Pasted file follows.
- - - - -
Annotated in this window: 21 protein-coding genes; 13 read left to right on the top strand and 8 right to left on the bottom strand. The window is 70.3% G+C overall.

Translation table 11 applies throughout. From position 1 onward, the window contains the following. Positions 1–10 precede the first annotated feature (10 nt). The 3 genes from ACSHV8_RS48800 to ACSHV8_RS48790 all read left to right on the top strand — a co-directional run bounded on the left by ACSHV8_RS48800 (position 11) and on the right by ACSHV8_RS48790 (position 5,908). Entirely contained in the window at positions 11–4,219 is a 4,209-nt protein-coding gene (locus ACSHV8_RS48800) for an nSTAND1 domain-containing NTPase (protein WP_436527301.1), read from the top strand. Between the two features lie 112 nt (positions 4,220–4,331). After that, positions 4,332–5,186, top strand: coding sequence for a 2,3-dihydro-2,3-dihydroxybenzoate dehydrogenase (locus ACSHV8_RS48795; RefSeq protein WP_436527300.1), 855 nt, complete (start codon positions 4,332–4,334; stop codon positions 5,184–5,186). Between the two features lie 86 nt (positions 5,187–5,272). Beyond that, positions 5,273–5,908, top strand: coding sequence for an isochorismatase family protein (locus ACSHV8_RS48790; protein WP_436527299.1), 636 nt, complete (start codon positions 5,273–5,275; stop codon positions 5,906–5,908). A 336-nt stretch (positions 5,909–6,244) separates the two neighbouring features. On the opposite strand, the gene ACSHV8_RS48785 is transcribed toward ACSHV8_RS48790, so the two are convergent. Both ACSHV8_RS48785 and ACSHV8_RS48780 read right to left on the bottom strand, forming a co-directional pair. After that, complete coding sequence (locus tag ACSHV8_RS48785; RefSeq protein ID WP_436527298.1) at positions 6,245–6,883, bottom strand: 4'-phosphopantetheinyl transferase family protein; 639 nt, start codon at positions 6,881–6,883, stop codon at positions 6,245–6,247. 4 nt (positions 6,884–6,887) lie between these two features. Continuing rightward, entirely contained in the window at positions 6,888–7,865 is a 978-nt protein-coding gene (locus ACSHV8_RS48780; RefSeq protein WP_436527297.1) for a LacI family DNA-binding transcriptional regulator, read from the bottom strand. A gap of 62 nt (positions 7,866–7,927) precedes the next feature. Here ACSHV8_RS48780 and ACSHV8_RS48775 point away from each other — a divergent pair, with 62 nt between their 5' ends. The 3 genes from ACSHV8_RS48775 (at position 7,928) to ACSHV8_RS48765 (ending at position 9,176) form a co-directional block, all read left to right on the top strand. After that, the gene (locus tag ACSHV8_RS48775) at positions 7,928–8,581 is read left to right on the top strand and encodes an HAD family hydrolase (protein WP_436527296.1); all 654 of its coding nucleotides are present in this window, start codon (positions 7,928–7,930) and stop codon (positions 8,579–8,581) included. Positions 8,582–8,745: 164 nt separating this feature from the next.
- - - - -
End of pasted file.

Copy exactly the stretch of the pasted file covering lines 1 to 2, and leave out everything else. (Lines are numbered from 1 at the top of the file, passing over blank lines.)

Annotated in this window: 21 protein-coding genes; 13 read left to right on the top strand and 8 right to left on the bottom strand. The window is 70.3% G+C overall.

Translation table 11 applies throughout. From position 1 onward, the window contains the following. Positions 1–10 precede the first annotated feature (10 nt). The 3 genes from ACSHV8_RS48800 to ACSHV8_RS48790 all read left to right on the top strand — a co-directional run bounded on the left by ACSHV8_RS48800 (position 11) and on the right by ACSHV8_RS48790 (position 5,908). Entirely contained in the window at positions 11–4,219 is a 4,209-nt protein-coding gene (locus ACSHV8_RS48800) for an nSTAND1 domain-containing NTPase (protein WP_436527301.1), read from the top strand. Between the two features lie 112 nt (positions 4,220–4,331). After that, positions 4,332–5,186, top strand: coding sequence for a 2,3-dihydro-2,3-dihydroxybenzoate dehydrogenase (locus ACSHV8_RS48795; RefSeq protein WP_436527300.1), 855 nt, complete (start codon positions 4,332–4,334; stop codon positions 5,184–5,186). Between the two features lie 86 nt (positions 5,187–5,272). Beyond that, positions 5,273–5,908, top strand: coding sequence for an isochorismatase family protein (locus ACSHV8_RS48790; protein WP_436527299.1), 636 nt, complete (start codon positions 5,273–5,275; stop codon positions 5,906–5,908). A 336-nt stretch (positions 5,909–6,244) separates the two neighbouring features. On the opposite strand, the gene ACSHV8_RS48785 is transcribed toward ACSHV8_RS48790, so the two are convergent. Both ACSHV8_RS48785 and ACSHV8_RS48780 read right to left on the bottom strand, forming a co-directional pair. After that, complete coding sequence (locus tag ACSHV8_RS48785; RefSeq protein ID WP_436527298.1) at positions 6,245–6,883, bottom strand: 4'-phosphopantetheinyl transferase family protein; 639 nt, start codon at positions 6,881–6,883, stop codon at positions 6,245–6,247. 4 nt (positions 6,884–6,887) lie between these two features. Continuing rightward, entirely contained in the window at positions 6,888–7,865 is a 978-nt protein-coding gene (locus ACSHV8_RS48780; RefSeq protein WP_436527297.1) for a LacI family DNA-binding transcriptional regulator, read from the bottom strand. A gap of 62 nt (positions 7,866–7,927) precedes the next feature. Here ACSHV8_RS48780 and ACSHV8_RS48775 point away from each other — a divergent pair, with 62 nt between their 5' ends. The 3 genes from ACSHV8_RS48775 (at position 7,928) to ACSHV8_RS48765 (ending at position 9,176) form a co-directional block, all read left to right on the top strand. After that, the gene (locus tag ACSHV8_RS48775) at positions 7,928–8,581 is read left to right on the top strand and encodes an HAD family hydrolase (protein WP_436527296.1); all 654 of its coding nucleotides are present in this window, start codon (positions 7,928–7,930) and stop codon (positions 8,579–8,581) included. Positions 8,582–8,745: 164 nt separating this feature from the next.